Mother’s Day Menu: Wild Onions & Grammar

Good morning from the Tree House where I have just been served my menu du jour by youthful decree.

My selection includes omelet with wild onions, cranberry juice, and berries.  Brunch will be served promptly at 9:30 they inform me.  I particularly like the wax seal with my youngest child’s initial, a royal touch.  The herbs grow wild at the corner of the property.

Indeed, I feel like the Queen herself.  And, my young messengers have done Emerson justice, in “giving a portion of thyself.”  (The Only Gift Is A Portion of Thyself, Emerson)  For my own mother this year, I shared a cherished story.  Recovering from spinal surgery and depressed from the medication and food, she told me several Buddhist folktales.  My retelling is posted under May’s link on the right, “More Than A Vietnamese Folktale.”

Anna Jarvis helped establish Mother’s Day as we know it in 1908 and Woodrow Wilson declared it an official holiday in 1914. But recognizing mothers was a practice going back to classical times when the Romans and Greeks would celebrate mother goddesses during festivals.  “The clearest modern precedent for Mother’s Day is the early Christian festival known as “Mothering Sunday.” (History.com – Mother’s Day)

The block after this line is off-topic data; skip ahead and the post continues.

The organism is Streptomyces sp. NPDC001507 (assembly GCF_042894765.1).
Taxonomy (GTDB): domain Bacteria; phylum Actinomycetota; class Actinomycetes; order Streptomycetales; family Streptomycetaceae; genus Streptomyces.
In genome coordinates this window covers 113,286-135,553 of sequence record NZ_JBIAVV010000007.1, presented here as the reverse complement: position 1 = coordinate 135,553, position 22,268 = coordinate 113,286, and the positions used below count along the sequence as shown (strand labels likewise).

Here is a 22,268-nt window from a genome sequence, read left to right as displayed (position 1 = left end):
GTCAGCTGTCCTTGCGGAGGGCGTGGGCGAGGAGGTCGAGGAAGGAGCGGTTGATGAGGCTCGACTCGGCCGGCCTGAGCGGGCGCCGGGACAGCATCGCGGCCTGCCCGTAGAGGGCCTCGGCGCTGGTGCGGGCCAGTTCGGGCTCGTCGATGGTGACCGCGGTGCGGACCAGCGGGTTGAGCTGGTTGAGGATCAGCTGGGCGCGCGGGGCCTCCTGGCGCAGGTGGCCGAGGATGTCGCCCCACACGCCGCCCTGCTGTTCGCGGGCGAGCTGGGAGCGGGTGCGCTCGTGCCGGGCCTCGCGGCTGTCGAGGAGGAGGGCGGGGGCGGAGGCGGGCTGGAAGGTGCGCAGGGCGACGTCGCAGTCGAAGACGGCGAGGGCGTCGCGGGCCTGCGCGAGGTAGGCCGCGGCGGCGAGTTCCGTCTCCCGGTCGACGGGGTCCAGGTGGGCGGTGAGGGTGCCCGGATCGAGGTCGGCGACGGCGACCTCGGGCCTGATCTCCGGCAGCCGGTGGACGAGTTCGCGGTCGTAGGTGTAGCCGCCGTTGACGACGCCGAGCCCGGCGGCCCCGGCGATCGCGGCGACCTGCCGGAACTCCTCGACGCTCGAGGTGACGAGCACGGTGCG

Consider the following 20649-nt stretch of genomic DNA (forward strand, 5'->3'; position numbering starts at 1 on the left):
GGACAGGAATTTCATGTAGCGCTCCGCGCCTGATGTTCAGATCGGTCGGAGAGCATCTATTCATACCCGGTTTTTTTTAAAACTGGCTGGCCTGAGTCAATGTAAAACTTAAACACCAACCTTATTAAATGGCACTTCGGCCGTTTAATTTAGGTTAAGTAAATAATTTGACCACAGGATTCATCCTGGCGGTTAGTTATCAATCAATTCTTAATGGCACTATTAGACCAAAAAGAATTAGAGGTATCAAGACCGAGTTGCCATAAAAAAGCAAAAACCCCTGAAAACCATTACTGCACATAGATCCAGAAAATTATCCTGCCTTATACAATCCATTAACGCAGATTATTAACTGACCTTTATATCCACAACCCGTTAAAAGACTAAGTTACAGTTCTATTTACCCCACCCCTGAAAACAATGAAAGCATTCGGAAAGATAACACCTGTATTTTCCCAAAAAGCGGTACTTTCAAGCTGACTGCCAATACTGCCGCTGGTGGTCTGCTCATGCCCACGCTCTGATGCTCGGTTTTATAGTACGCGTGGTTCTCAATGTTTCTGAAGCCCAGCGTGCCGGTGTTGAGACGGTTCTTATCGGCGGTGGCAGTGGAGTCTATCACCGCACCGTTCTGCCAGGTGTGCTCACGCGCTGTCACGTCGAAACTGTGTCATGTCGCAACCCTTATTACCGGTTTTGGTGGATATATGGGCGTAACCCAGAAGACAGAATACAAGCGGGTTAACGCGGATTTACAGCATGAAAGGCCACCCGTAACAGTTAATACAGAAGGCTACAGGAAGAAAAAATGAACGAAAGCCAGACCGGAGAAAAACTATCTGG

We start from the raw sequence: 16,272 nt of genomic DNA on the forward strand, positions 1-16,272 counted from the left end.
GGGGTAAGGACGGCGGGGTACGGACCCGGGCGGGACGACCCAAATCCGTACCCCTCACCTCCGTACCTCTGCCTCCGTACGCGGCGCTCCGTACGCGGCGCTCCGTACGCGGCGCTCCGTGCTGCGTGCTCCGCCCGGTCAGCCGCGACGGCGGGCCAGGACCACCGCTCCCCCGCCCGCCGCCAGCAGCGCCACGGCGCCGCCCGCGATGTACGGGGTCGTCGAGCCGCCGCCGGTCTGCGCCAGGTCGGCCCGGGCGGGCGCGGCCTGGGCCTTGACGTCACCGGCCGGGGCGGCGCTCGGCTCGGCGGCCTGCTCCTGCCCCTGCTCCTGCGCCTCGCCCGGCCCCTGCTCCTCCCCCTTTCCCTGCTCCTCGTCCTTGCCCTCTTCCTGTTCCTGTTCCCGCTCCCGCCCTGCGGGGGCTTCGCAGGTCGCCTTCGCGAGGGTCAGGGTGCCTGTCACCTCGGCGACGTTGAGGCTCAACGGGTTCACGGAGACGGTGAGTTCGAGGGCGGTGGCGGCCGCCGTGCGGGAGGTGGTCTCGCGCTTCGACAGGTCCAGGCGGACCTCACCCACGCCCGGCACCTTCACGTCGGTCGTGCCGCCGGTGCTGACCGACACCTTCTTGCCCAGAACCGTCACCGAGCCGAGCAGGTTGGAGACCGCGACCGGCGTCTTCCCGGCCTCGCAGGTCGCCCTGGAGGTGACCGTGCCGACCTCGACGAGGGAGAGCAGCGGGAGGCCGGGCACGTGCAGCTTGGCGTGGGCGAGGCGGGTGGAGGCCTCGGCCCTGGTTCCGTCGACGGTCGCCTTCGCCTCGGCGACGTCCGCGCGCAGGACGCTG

And the distinction is significant, Mothering Sunday versus Mother’s Day.  A grammatical note about our holiday is the singular form of Mother, or Mother’s not Mothers’.  Anna Jarvis said “Mother’s should be a singular possessive, for each family to honor its mother, not a plural possessive commemorating all mothers of the world.”

So, call your mother.  Or better, write her a letter.

Happy Mother’s Day Mom!

I love  you dearly.

Three Owl chicks

 Note on back, “Owl Love You Forever”

About mylinhshattan

MyLinh B. Shattan is a writer who has worked in the private sector, taught at college, and served in the U.S. Army. She holds a B.S. in Mathematics from West Point, an M.B.A. from Florida Southern College, and an M.F.A. in Writing from Queens University.